Light­ing Faith

The way of Ex­plore the rich his­tory of Zoroas­tri­an­ism – the world’s first monothe­is­tic faith

Asian Geographic - - Heritage -

and Eve, if they ex­isted, would have known God in the won­der of the nat­u­ral world, the earth, the air, and wa­ter. Je­sus Christ was not a Chris­tian, but a Jew, and he knew bet­ter than any­one that God is mul­ti­fac­eted. Al­though Jewish schol­ars and the­olo­gians name Abra­ham as the first Jew be­cause he re­jected idol­a­try and recog­nised one god, the con­cept of monothe­ism – which passed from Jews to Chris­tians, and then to Mus­lims, too – was not some­thing new. Abra­ham just hap­pened to be the man who made it fa­mous, and whom pop­u­lar his­tory has recorded as the orig­i­na­tor, the first be­liever.

But be­fore Abra­ham, and what we know as the three Abra­hamic faiths, there were al­ready those who wor­shipped one god: the Zoroas­tri­ans, or Par­sis, as many of the mod­ern­day ad­her­ents of the reli­gion are known. A small com­mu­nity, who tra­di­tion­ally marry amongst them­selves and have no doc­tri­nal re­quire­ment to pros­e­ly­tise, their his­tory and the tenets of their faith are poorly un­der­stood by out­siders. But the im­pact of their ideas over the past 3,000 years has been noth­ing short of rev­o­lu­tion­ary. Zoroas­tri­an­ism trans­formed the dom­i­nant be­lief sys­tems from the poly­the­is­tic wor­ship of gods rep­re­sent­ing nat­u­ral phe­nom­e­non, and Mother Earth fig­ures rep­re­sent­ing fer­til­ity and har­vest, to the con­cep­tu­al­i­sa­tion and wor­ship of a sin­gle, male god.

The pre­his­toric roots of Zoroas­tri­an­ism are to be found in north­ern Iran, and what is now Azer­bai­jan, in the early sec­ond mil­len­nium BC. The faiths of Indo-ira­nian peo­ples at this time typ­i­cally fo­cused on cos­mic mythol­ogy, and groups of deities em­body­ing (for ex­am­ple) wa­ter and rivers, the sun,

The pre­his­toric roots of Zoroas­tri­an­ism are to be found in north­ern Iran, and what is now Azer­bai­jan, in the early sec­ond mil­len­nium BC

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com­mon­place across the an­cient world, but Zoroaster and his fol­low­ers changed their fo­cus. Zoroaster’s sin­gle most im­por­tant the­o­log­i­cal con­cept is that of du­al­ism: that two op­po­sites co-ex­ist.

The cre­ator god is Ahura Mazda, the lord or spirit of wis­dom. He alone should be in­voked and wor­shipped, be­cause he is the high­est power of all, and it is he who sus­tains the world. The name Ahura Mazda was at­trib­uted to an an­cient Ira­nian spirit prior to the birth of Zoroaster, but it was Zoroaster who pro­claimed him to be an “un­cre­ated spirit”. This placed him as present be­fore the be­gin­ning of the world, po­si­tion­ing Ahura Mazda as the ul­ti­mate cre­ator of all things.

This rev­e­la­tion was re­vealed to Zoroaster in a vi­sion. At the age of 30, Zoroaster was led into the pres­ence of Ahura Mazda, taught the car­di­nal prin­ci­ples of Zoroas­tri­an­ism, and thence­forth felt that he was di­vinely ap­pointed to preach what he had learned. Ahura Mazda was des­ig­nated the supreme be­ing, or God. But in a du­al­is­tic uni­verse, Ahura Mazda must, of course, have an op­po­site, and that is An­gra Mainyu, a de­struc­tive spirit akin to the devil, or a de­mon. An­gra Mainyu is not Ahura Mazda’s equal – how could he be? – but nev­er­the­less, he and his hos­tile force of daevas (evil spir­its) at­tempt to dis­tract hu­mankind from the path of right­eous­ness.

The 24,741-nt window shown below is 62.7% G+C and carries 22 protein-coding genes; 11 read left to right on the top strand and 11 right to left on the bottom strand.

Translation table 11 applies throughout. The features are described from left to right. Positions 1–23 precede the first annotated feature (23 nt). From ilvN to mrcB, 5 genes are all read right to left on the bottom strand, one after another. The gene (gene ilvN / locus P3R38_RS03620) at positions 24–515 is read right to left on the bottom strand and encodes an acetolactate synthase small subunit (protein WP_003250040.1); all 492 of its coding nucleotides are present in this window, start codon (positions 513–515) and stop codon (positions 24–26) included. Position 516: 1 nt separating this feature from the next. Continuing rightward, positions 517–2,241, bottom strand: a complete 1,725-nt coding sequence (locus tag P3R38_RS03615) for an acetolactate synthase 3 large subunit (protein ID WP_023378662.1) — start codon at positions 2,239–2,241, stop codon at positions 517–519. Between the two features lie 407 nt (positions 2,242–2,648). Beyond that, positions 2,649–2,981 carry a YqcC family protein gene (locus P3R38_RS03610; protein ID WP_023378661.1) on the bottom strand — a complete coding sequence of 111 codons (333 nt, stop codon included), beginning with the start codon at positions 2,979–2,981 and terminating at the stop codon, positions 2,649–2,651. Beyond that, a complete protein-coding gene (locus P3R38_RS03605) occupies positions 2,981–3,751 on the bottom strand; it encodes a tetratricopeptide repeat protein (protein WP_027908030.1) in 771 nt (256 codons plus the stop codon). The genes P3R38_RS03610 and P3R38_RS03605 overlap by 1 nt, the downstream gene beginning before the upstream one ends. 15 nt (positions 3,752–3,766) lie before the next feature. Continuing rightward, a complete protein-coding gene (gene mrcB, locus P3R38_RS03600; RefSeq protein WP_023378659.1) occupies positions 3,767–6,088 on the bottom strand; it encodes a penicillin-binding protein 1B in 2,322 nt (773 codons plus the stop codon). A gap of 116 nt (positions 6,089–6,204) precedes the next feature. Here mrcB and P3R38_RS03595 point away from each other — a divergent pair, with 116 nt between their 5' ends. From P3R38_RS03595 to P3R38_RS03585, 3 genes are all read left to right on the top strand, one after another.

waves of mi­gra­tion to South and Cen­tral Asia. This move­ment of peo­ple, and their faith, meant that the core con­cepts of Zoroas­tri­an­ism were widely heard, dis­cussed, and gained cred­i­bil­ity, es­pe­cially in the com­mer­cial and in­tel­lec­tual cen­tres of the time.

Ju­daism, Christiani­ty, and Is­lam were all con­ceived, born, and de­vel­oped in their early years in the same in­tel­lec­tual and cul­tural sphere: the Mid­dle East. Zoroas­tri­an­ism had al­ready sown its seeds in this fer­tile ground, and these bore fruit as these Abra­hamic faiths flour­ished, prop­a­gat­ing Zoroas­tri­an­ism’s most cru­cial ideas. But this was not the only way in which these faiths would en­twine with their fore­fa­ther.

In the Christ­mas story, you’ll re­call that three wise men came from the east – prob­a­bly from Per­sia – to visit the in­fant Je­sus. They’re of­ten re­ferred to as the magi. The term “magi” has been used since at least the 6th cen­tury BC to de­note Zoroas­trian priests. They were known in the an­cient world for their study of as­trol­ogy, and they be­lieved that the ap­pear­ance of cer­tain stars her­alded the birth of rulers. What is more, the ear­li­est sur­viv­ing de­pic­tion of the magi, a 6th cen­tury AD mo­saic in the Basil­ica of Sant’apol­linare Nuovo in Ravenna, Italy, shows three pale-skinned men wear­ing dis­tinc­tive red Phry­gian caps, and pointed shoes. These items were the tra­di­tional garb of the Zoroas­trian priests, sug­gest­ing that the ar­ti­sans who made the mo­saic ac­cepted that iden­tity.

To­day, the Zoroas­trian pop­u­la­tion has dis­persed, and many of their tem­ples lie in ruin, their places of wor­ship and their the­ol­ogy re­placed by those of newer faiths. But with monothe­ists now num­ber­ing an es­ti­mated 55 per­cent of the world’s pop­u­la­tion, their be­liefs di­rectly de­scended from those of Zoroaster, the sig­nif­i­cance of its im­pact is in­con­testable. ag

The term “magi” has been used since at least the 6th cen­tury BC to de­note Zoroas­trian priests

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